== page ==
Successive terms of employment: which norm is applicable?

Before 1 July 2015 successive terms of employment were assessed on the bases of whether the ties between the old employer and the new employer were to such an extent, that the insight the old employer had into the suitability of the employee could - in reasonableness - be attributed to the new employer. After 1 July 2015, terms of employment may be regarded as being successive regardless of whether the new employer has insight into the capacity and suitability of the employee. The question now is what criterion applies to changes of employer that took place before 1 July 2015. The Supreme Court has decided that possible cases of successive terms of employment from before 1 July 2015 must be assessed on the basis of the old criteria, called "het bandencriterium" in Dutch. This applies both to the assessment of successive terms of employment within the framework of the chain of contract rule (in Dutch: ketenregeling) as to the calculation of (years of service) for the transition payment.

Holiday rights of contractors that might requalify as employee can, under certain circumstances, accumulate indefinitely

The Court of Justice of the EU ('CJEU') has ruled that the holiday rights of a bogus self-employed accumulate indefinitely if the bogus self-employed was unable to exercise his holiday rights because his employer refused to pay wages for those days' holiday. The background to this ruling is that the CJEU is of the opinion that the employer who doesn't give an employee the opportunity to exercise his holiday (inclusive continued payment of salary) must bear the consequences. In previous rulings the CJEU has ruled that the employer can be protected by national legislation against unlimited accumulation of holiday rights of an employee who is incapacitated for work. N.B. The situation in this ruling differs from previous rulings by the CJEU regarding the accumulation of holiday rights.

Are payroll employees entitled to the same benefits?

Payrolling can - amongst others - provide flexibility and offer administrative advantages for an employer. Recently, three Dutch political parties (PvdA, SP and Groenlinks) have submitted a legislative proposal regarding payrolling. This legislative proposal aims to provide payroll employees the same terms and conditions as their colleagues who work directly for the client. The legislative proposal intends to avoid improper competition regarding employment terms and conditions. It concerns individual, collective, primary and secondary terms and conditions.

Moreover, the legislative proposal aims to end that the more flexible labour regime (which applies to temporary workers and payroll workers) is applicable in case of a payroll situation. In particular, special provisions such as the extension of the chain of contract rule, the exclusion of continued payment in case of illness and the temporary employment clause ex art. 7:691 lid 2 BW would, in the case of this legislative proposal, no longer apply to payroll employees). If the legislative proposal will be accepted, parties can adjust the current agreements within a half year.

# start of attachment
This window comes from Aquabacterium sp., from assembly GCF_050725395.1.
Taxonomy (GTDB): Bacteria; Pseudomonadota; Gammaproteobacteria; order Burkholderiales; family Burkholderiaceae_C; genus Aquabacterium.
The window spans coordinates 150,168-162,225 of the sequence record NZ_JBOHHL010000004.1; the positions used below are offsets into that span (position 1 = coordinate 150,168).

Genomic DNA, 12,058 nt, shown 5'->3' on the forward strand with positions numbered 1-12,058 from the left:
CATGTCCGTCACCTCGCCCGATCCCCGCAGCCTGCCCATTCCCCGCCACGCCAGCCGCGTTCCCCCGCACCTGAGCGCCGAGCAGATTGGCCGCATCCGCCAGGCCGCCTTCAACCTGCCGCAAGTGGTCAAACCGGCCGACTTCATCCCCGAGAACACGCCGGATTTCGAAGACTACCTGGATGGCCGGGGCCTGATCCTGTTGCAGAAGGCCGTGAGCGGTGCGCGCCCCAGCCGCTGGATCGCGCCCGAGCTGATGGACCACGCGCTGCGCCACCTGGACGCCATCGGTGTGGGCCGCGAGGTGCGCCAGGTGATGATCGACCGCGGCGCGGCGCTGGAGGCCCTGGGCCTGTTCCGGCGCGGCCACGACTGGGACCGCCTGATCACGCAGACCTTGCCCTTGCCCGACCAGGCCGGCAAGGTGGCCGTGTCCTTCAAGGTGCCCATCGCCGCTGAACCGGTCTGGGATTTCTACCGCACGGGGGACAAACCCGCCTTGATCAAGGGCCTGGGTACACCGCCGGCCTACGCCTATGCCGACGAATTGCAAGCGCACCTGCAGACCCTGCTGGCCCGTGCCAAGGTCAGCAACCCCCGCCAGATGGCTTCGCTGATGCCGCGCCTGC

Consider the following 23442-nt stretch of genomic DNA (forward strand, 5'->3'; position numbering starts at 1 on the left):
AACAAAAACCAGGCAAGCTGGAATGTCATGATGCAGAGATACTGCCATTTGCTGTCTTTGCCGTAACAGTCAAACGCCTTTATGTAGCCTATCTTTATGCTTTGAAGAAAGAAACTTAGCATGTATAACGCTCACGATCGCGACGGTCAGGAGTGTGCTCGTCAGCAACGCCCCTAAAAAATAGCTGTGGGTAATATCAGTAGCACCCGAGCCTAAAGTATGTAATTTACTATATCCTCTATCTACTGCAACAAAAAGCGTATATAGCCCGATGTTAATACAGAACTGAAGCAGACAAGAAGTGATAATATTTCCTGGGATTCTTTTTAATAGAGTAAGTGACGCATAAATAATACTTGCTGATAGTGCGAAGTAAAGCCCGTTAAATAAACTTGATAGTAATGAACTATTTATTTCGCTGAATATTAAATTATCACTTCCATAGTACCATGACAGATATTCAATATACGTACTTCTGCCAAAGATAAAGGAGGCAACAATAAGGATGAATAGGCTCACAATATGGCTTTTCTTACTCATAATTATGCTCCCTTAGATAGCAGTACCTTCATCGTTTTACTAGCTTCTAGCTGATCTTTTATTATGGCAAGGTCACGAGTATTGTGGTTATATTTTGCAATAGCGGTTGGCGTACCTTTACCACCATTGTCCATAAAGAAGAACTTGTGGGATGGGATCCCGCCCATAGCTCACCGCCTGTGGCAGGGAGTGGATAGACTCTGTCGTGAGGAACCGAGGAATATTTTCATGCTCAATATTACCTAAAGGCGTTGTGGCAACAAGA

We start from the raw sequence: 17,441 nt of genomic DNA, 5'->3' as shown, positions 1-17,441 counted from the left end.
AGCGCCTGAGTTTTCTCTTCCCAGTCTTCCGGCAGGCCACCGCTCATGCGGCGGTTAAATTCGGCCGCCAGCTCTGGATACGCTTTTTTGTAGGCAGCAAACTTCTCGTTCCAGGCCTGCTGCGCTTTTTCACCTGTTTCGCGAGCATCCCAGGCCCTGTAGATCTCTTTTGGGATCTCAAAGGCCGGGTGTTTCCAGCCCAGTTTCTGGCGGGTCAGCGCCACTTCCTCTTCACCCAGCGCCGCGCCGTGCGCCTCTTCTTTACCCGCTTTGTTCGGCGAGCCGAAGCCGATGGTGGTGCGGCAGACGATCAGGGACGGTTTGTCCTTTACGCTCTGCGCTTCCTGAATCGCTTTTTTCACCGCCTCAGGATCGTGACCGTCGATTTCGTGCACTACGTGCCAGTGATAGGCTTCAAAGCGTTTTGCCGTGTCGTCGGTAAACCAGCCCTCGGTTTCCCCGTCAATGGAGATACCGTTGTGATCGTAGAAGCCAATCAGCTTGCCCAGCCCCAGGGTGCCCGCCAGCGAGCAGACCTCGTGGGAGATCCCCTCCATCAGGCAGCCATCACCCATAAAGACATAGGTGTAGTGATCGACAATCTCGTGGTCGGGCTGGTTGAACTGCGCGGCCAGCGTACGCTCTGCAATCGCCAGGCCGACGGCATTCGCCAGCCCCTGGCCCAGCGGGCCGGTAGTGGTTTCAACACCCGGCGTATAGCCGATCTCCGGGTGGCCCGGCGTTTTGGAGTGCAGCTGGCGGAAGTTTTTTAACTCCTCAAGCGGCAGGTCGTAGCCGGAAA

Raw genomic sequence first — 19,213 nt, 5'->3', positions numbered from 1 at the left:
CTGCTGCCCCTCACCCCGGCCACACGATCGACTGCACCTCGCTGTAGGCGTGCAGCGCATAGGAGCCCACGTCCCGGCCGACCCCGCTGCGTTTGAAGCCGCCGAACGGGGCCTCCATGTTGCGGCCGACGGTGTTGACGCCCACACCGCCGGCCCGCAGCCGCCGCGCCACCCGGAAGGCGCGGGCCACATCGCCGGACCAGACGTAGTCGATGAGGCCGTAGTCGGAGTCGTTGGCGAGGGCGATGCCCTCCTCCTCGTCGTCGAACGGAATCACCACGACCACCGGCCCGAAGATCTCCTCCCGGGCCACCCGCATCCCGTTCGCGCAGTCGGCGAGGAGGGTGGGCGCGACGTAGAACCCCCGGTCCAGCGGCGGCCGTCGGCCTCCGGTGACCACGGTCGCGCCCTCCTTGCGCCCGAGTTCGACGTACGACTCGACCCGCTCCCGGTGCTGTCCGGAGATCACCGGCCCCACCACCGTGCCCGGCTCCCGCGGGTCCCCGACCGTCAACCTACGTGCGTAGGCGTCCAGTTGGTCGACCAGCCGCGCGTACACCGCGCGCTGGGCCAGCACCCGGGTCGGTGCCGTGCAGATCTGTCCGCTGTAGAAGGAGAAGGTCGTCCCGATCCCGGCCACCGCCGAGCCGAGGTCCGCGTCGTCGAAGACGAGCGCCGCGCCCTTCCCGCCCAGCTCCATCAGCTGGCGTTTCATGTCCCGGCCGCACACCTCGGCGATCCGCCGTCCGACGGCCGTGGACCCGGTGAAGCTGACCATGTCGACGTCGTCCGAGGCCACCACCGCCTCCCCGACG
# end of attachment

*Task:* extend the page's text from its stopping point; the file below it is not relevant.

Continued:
Reasonable compensation after the New Hairstyle case

In the New Hairstyle case, the Supreme Court has listed seven viewpoints which a court could take into account when determining the amount of reasonable compensation (in Dutch: “Billijke vergoeding”). In response to this an analysis of 18 court casesafter the New Hairstyle judgement was made . From this analysis it follows that the courts follow the New Hairstyle judgement and that in each judgement two viewpoints from the New Hairstyle case return when the court determines the amount of reasonable compensation: (i) the income forfeited by the employee and (ii) any transition compensation payable by the employer or compensation for dismissal without observing the prescribed notice period.In addition to this, in more than half of the rulings the court takes the (reasonable) income into account which the employee will earn in the future.The conclusion seems to be that with the New Hairstyle case a beginning of an unambiguous calculation method for the reasonable compensation is made.

The settlement of a lease car contract

In a recent ruling of the district court of Midden-Nederland, the court ruled that an employer  must observe the interests of an employee with the settlement of a lease car agreement in the event of a premature termination of an employment agreement. In this case, the employer had determined that, after the employee had terminated her employment agreement, another employee could take over the lease car agreement against a lower addition for the private use of a company car ("Tax Addition"). The employer claimed the difference between the “old” Tax Addition and the amount the other employee would pay in the future. The court dismissed the claim since the employee was not a contracting party of the lease company and therefore had no negotiating position. In addition to this, the solution chosen by the employer was not discussed with the employee in advance, but presented as a fait accompli and then unilaterally carried out by the employer. The employer should have taken the interests of the departing employee into account and should not have unilaterally pass on the difference of the Tax Addition on the departing employee.